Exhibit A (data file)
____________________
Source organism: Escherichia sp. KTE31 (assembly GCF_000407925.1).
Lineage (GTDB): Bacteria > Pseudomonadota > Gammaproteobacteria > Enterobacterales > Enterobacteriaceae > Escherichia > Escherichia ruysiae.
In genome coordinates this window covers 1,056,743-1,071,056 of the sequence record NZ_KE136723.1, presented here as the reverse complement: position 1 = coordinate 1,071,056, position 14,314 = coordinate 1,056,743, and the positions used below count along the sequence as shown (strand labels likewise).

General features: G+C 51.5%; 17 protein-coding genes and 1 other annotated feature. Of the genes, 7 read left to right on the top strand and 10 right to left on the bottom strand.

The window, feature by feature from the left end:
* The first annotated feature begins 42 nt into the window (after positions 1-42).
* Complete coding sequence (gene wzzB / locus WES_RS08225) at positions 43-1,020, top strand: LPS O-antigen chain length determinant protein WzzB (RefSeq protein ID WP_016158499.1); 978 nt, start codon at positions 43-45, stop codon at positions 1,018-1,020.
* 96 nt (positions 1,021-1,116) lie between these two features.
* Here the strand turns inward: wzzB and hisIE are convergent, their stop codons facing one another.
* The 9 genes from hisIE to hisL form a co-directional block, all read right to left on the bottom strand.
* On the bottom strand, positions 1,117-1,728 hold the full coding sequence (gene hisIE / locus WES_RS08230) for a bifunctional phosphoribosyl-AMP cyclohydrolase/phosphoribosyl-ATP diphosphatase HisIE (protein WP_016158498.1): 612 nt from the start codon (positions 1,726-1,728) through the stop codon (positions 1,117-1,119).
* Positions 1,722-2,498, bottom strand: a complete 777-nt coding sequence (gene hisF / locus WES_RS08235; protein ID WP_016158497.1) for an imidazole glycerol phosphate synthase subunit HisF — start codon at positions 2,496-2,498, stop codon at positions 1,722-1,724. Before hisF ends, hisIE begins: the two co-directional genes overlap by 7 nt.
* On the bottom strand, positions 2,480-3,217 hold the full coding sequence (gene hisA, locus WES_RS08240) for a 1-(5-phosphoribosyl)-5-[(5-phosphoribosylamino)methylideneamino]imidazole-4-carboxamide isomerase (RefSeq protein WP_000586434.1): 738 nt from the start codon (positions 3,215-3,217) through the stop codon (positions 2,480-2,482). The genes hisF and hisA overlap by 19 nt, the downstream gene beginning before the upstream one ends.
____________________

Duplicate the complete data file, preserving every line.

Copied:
Source organism: Escherichia sp. KTE31 (assembly GCF_000407925.1).
Lineage (GTDB): Bacteria > Pseudomonadota > Gammaproteobacteria > Enterobacterales > Enterobacteriaceae > Escherichia > Escherichia ruysiae.
In genome coordinates this window covers 1,056,743-1,071,056 of the sequence record NZ_KE136723.1, presented here as the reverse complement: position 1 = coordinate 1,071,056, position 14,314 = coordinate 1,056,743, and the positions used below count along the sequence as shown (strand labels likewise).

General features: G+C 51.5%; 17 protein-coding genes and 1 other annotated feature. Of the genes, 7 read left to right on the top strand and 10 right to left on the bottom strand.

The window, feature by feature from the left end:
* The first annotated feature begins 42 nt into the window (after positions 1-42).
* Complete coding sequence (gene wzzB / locus WES_RS08225) at positions 43-1,020, top strand: LPS O-antigen chain length determinant protein WzzB (RefSeq protein ID WP_016158499.1); 978 nt, start codon at positions 43-45, stop codon at positions 1,018-1,020.
* 96 nt (positions 1,021-1,116) lie between these two features.
* Here the strand turns inward: wzzB and hisIE are convergent, their stop codons facing one another.
* The 9 genes from hisIE to hisL form a co-directional block, all read right to left on the bottom strand.
* On the bottom strand, positions 1,117-1,728 hold the full coding sequence (gene hisIE / locus WES_RS08230) for a bifunctional phosphoribosyl-AMP cyclohydrolase/phosphoribosyl-ATP diphosphatase HisIE (protein WP_016158498.1): 612 nt from the start codon (positions 1,726-1,728) through the stop codon (positions 1,117-1,119).
* Positions 1,722-2,498, bottom strand: a complete 777-nt coding sequence (gene hisF / locus WES_RS08235; protein ID WP_016158497.1) for an imidazole glycerol phosphate synthase subunit HisF — start codon at positions 2,496-2,498, stop codon at positions 1,722-1,724. Before hisF ends, hisIE begins: the two co-directional genes overlap by 7 nt.
* On the bottom strand, positions 2,480-3,217 hold the full coding sequence (gene hisA, locus WES_RS08240) for a 1-(5-phosphoribosyl)-5-[(5-phosphoribosylamino)methylideneamino]imidazole-4-carboxamide isomerase (RefSeq protein WP_000586434.1): 738 nt from the start codon (positions 3,215-3,217) through the stop codon (positions 2,480-2,482). The genes hisF and hisA overlap by 19 nt, the downstream gene beginning before the upstream one ends.